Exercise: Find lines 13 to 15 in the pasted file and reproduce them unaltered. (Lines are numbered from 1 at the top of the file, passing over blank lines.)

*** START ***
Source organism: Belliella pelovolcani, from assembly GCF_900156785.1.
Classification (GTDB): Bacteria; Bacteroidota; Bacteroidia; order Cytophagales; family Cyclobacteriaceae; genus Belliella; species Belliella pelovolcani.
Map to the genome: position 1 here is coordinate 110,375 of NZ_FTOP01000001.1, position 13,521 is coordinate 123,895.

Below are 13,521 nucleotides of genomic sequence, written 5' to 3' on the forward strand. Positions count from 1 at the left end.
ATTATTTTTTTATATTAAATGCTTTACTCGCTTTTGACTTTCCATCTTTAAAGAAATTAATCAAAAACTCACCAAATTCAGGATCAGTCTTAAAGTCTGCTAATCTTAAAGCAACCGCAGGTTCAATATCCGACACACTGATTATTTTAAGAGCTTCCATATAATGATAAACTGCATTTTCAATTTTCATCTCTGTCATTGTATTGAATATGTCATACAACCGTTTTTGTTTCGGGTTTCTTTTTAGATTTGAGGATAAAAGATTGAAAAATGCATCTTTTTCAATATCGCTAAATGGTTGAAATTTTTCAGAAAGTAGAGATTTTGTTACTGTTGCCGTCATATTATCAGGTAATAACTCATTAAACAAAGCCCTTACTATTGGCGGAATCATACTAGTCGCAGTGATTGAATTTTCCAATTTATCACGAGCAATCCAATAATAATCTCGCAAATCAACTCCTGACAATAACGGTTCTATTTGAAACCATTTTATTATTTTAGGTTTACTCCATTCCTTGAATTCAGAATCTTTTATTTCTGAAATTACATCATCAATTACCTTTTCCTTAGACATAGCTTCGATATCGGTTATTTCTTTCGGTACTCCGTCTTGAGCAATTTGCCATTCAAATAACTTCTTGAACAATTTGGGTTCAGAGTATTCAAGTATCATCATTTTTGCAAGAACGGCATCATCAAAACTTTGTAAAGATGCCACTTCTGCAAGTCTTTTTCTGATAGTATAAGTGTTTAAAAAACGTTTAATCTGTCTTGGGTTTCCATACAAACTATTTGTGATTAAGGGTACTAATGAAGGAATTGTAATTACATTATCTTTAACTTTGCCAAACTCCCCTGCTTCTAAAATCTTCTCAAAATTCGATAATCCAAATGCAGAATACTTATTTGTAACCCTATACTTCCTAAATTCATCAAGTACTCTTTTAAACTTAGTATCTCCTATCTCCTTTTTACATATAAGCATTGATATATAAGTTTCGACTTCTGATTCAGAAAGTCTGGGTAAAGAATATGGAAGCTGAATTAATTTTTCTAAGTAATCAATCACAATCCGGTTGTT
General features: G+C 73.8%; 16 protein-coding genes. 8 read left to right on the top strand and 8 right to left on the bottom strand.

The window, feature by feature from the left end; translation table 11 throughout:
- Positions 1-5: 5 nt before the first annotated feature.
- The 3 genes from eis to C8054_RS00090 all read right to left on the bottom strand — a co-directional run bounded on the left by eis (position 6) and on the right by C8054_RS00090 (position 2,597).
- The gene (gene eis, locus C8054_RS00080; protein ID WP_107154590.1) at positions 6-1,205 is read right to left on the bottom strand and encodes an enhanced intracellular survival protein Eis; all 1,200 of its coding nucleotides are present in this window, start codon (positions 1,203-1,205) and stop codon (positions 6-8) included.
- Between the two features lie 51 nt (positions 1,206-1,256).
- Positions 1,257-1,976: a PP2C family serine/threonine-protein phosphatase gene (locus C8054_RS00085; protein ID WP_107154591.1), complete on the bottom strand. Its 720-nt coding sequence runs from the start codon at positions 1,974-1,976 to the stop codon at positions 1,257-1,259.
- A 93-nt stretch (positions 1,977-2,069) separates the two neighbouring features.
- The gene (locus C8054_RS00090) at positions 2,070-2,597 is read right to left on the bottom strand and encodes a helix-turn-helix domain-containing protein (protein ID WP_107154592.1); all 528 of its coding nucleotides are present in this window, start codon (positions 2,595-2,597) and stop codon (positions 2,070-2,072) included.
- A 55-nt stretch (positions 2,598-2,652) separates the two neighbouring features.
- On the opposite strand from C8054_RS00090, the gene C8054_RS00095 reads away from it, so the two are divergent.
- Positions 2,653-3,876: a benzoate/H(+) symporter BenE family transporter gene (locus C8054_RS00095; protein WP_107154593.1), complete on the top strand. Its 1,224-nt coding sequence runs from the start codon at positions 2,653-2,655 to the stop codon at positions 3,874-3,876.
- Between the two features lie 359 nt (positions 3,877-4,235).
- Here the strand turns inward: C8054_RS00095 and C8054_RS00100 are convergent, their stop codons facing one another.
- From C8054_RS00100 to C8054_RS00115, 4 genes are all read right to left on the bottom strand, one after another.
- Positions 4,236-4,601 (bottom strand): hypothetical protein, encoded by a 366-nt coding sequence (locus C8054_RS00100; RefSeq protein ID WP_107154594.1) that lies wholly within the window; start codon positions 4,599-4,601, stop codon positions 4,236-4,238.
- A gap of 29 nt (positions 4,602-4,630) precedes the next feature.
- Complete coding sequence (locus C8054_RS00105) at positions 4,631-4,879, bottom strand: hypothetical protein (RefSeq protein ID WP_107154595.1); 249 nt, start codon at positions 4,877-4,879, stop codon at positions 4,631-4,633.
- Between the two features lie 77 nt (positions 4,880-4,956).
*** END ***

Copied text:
- A 93-nt stretch (positions 1,977-2,069) separates the two neighbouring features.
- The gene (locus C8054_RS00090) at positions 2,070-2,597 is read right to left on the bottom strand and encodes a helix-turn-helix domain-containing protein (protein ID WP_107154592.1); all 528 of its coding nucleotides are present in this window, start codon (positions 2,595-2,597) and stop codon (positions 2,070-2,072) included.
- A 55-nt stretch (positions 2,598-2,652) separates the two neighbouring features.